Former president of the Barbados Bar Association, defence attorney Andrew Pilgrim, has described the shocking execution of prominent Trinidadian Senior Counsel Dana Seetahal as a “real tragedy on every score”, which merits regional outrage.
“The circumstances in which she was killed are such that we would obviously as right-thinking members of the Caribbean community be extremely upset by the circumstances,” he told Barbados TODAY, adding that the incident should not be treated lightly, nor should it be dismissed as merely another killing in Trinidad and Tobago.
“Our Caribbean people function in systems that are very similar; we all note that trends of crime that happen in one island affects us in other islands sooner or later. This woman was a titan, this woman was a colossus in terms of her contribution to the legal system. Her contribution was not limited to Trinidad,” he noted.
Just after midnight on Sunday, Seetahal was shot and killed after gunmen in two vehicles blocked her Volkswagen sports utility vehicle (SUV) in Woodbrook, just on the outskirts of the capital Port of Spain.
Media reports said one of the vehicles blocked the road while another with the gunmen inside pulled alongside, with the occupants firing upon her vehicle.
An autopsy has revealed that Seetahal was shot five times — twice to the right side of her head, once to her chest, and twice to the right arm.
Pilgrim raised concern that the killing, which appeared to be a professional hit, strikes at the very heart of the justice system and must therefore be of grave concern.
“Because it means that persons who have an extremely important duty to carry out in terms of prosecution may not feel safe.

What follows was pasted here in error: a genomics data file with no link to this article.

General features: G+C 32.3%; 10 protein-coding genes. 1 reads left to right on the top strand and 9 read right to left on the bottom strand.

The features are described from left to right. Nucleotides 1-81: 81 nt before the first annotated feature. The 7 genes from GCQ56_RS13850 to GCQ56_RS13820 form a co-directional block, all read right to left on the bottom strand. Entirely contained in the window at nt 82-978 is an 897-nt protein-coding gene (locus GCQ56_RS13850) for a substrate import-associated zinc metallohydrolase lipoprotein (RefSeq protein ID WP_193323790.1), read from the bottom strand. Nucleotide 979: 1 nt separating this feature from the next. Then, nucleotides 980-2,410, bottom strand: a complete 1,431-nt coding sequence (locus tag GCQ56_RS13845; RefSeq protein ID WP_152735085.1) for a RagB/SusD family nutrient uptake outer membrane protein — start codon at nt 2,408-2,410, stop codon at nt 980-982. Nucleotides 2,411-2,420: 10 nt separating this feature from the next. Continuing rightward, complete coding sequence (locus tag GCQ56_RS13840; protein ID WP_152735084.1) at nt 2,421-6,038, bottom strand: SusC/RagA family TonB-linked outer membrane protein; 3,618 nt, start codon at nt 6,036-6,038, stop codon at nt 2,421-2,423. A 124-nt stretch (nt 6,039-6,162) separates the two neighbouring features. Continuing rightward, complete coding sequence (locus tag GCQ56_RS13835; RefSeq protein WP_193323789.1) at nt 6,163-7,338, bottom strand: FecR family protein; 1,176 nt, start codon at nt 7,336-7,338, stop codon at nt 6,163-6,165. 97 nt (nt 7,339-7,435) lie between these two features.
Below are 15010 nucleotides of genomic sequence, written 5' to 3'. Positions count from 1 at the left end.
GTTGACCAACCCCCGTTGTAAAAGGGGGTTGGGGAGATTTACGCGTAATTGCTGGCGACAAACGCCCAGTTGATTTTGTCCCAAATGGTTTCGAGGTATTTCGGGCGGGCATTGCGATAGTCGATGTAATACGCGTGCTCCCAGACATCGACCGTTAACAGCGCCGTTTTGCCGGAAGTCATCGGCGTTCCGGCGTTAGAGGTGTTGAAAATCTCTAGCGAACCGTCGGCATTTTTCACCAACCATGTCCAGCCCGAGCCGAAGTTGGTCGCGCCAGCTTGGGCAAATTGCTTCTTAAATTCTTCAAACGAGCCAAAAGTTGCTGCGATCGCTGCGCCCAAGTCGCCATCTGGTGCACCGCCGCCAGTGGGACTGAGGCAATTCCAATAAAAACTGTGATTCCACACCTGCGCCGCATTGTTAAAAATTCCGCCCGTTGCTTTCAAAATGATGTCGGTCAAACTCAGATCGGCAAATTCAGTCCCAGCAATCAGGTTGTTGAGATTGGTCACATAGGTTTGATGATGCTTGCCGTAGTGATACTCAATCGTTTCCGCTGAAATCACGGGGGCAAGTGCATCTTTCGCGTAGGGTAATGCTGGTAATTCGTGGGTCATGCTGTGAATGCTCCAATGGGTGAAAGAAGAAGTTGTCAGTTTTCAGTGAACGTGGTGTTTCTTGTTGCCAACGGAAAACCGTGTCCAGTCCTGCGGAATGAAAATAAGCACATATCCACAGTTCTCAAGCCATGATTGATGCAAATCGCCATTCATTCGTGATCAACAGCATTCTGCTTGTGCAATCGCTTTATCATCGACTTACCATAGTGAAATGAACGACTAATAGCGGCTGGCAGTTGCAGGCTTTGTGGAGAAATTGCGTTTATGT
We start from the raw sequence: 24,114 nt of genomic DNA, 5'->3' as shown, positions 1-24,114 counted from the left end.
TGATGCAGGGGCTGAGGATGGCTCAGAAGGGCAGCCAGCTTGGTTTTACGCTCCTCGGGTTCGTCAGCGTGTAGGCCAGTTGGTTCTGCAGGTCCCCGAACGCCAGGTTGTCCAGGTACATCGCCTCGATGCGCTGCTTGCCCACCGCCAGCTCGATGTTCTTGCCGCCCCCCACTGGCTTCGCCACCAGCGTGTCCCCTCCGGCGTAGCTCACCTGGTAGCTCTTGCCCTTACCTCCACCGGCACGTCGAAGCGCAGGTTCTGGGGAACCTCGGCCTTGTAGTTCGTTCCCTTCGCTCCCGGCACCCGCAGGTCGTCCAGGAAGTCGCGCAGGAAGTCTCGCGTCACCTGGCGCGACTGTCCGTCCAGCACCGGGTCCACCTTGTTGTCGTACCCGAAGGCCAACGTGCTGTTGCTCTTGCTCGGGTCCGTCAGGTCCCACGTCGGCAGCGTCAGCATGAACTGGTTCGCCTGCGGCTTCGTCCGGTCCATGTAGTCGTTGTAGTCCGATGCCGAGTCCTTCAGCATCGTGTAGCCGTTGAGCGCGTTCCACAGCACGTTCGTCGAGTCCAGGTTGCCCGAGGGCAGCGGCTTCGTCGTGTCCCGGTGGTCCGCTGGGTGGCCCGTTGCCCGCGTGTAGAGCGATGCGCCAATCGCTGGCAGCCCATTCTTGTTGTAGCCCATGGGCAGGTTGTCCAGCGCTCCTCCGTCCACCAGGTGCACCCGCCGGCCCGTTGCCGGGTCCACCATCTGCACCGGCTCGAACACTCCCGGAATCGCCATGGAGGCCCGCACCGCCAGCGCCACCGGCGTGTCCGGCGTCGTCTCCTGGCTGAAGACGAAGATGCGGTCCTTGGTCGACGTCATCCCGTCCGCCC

“All of us have an interest in justice being done whether you are a defence lawyer like me or you are a person working in a supermarket or working in the Press. We all have an interest in justice being done. It is very difficult for justice to be done if people who work within the system, whether they are judges, prosecutors, defence lawyers or clerks of the court or police, don’t feel safe doing their work,” Pilgrim stressed.
He added that it was difficult not to be shaken by the unexpected crime.
“We all want to be brave and courageous but these things frighten us because we are all just human beings; we can all be made afraid by this type of activity.”
Paying glowing tribute to Seetahal, whom he described as a friend and a colleague, Pilgrim noted that the legal luminary made a tremendous contribution to the profession.
“At a personal level, it is really saddening and unfortunate. Dana Seetahal struck me as an extremely humble, hardworking, academic and professional lawyer.
“This is a woman who has made a contribution to the Caribbean as a member of the Caribbean Council of Legal Education with the education of lawyers and the provision of education for lawyers in the region, as an independent senator not as somebody’s yard fowl or as somebody’s backyard politician. This is an independent senator, one that is making a contribution in terms of journalism: someone that is writing and educating people about legal issues and cases every week, the former president of the law association, she just made a contribution at so many levels. It’s just really unfortunate.”
Pilgrim stressed that incident also begged authorities to implement measures to better protect workers in the justice system.
“The only thing we can ask is that people in law enforcement be extremely cognizant and aware of the possible threats in circumstances like these and identify persons who could be targeted and take the steps to protect them.
“But of course at the most basic level we just need to ask ourselves about crime and the causes of crime and what are we doing to prevent persons from becoming professional criminals because these are obviously professional criminals that are carrying out these type of attacks. It’s not something that we can take lightly,” Pilgrim stressed.